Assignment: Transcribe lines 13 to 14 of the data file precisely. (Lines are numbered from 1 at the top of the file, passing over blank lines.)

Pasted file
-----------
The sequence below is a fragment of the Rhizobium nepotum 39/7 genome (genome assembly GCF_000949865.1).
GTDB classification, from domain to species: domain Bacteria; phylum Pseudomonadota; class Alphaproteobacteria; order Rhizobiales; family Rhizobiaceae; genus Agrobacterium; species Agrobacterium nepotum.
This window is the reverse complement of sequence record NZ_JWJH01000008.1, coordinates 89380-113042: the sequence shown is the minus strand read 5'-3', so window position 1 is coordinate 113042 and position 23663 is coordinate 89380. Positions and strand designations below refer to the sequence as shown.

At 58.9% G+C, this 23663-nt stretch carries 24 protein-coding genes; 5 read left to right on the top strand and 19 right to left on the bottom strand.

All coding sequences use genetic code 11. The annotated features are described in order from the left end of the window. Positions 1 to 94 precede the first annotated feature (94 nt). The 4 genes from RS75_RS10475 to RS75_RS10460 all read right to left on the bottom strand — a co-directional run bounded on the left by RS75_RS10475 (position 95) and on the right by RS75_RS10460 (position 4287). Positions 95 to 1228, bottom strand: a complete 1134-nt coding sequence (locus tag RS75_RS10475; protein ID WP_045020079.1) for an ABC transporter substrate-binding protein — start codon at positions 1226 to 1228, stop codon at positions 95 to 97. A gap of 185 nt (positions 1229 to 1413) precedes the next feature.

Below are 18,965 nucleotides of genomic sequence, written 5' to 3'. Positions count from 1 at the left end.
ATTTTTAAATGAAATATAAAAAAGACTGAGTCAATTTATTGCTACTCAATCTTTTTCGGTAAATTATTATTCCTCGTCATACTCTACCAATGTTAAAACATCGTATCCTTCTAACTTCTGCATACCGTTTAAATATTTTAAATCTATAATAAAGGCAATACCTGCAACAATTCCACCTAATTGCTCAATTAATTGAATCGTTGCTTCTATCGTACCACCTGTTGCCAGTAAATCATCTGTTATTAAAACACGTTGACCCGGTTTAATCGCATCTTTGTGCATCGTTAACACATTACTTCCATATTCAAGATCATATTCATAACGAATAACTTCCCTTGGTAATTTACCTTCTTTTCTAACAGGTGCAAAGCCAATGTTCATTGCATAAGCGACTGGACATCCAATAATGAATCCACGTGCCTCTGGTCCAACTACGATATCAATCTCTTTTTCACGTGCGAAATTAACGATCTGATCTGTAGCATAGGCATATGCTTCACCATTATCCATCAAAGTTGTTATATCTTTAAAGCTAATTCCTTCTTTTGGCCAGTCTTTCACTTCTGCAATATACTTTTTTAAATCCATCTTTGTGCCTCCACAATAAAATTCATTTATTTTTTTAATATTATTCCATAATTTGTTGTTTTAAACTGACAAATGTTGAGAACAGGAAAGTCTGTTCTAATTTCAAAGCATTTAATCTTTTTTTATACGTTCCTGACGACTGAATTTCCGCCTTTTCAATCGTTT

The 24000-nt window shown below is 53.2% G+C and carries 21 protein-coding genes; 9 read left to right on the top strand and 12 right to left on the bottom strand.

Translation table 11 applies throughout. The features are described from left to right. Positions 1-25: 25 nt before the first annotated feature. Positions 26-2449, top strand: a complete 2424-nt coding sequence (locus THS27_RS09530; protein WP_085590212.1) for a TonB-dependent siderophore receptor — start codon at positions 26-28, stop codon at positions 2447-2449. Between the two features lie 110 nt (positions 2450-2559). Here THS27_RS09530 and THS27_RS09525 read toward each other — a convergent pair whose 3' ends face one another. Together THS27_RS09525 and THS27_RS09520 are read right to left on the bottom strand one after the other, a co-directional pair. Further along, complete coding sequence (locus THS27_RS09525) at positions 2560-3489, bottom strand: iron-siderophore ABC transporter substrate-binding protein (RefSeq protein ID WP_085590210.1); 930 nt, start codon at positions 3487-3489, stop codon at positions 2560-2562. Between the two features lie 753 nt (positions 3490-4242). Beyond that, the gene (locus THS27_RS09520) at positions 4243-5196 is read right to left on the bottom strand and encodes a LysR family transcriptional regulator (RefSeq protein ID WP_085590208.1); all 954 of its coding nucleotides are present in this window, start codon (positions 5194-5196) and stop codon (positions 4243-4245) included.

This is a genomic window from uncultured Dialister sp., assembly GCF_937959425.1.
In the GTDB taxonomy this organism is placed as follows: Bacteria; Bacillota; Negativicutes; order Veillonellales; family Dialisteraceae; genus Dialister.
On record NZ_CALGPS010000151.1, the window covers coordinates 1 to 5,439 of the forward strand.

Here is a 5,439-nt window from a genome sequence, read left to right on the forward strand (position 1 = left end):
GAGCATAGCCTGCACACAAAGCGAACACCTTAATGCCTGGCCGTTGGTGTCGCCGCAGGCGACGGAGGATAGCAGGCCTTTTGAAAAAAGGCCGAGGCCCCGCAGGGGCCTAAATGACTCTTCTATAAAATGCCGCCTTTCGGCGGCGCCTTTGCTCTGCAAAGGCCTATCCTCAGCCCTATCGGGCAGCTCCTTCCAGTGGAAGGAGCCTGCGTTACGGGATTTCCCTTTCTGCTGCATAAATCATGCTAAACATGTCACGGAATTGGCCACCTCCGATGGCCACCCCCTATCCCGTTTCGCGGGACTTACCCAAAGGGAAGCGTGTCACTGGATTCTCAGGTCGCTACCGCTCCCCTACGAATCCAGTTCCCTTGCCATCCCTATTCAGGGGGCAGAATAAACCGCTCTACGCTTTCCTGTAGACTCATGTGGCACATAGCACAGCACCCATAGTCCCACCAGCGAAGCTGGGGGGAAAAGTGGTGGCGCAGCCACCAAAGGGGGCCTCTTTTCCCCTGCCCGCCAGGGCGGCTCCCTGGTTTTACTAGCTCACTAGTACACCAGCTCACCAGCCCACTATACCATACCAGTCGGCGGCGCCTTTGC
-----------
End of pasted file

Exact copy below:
Here is a 5,439-nt window from a genome sequence, read left to right on the forward strand (position 1 = left end):
GAGCATAGCCTGCACACAAAGCGAACACCTTAATGCCTGGCCGTTGGTGTCGCCGCAGGCGACGGAGGATAGCAGGCCTTTTGAAAAAAGGCCGAGGCCCCGCAGGGGCCTAAATGACTCTTCTATAAAATGCCGCCTTTCGGCGGCGCCTTTGCTCTGCAAAGGCCTATCCTCAGCCCTATCGGGCAGCTCCTTCCAGTGGAAGGAGCCTGCGTTACGGGATTTCCCTTTCTGCTGCATAAATCATGCTAAACATGTCACGGAATTGGCCACCTCCGATGGCCACCCCCTATCCCGTTTCGCGGGACTTACCCAAAGGGAAGCGTGTCACTGGATTCTCAGGTCGCTACCGCTCCCCTACGAATCCAGTTCCCTTGCCATCCCTATTCAGGGGGCAGAATAAACCGCTCTACGCTTTCCTGTAGACTCATGTGGCACATAGCACAGCACCCATAGTCCCACCAGCGAAGCTGGGGGGAAAAGTGGTGGCGCAGCCACCAAAGGGGGCCTCTTTTCCCCTGCCCGCCAGGGCGGCTCCCTGGTTTTACTAGCTCACTAGTACACCAGCTCACCAGCCCACTATACCATACCAGTCGGCGGCGCCTTTGC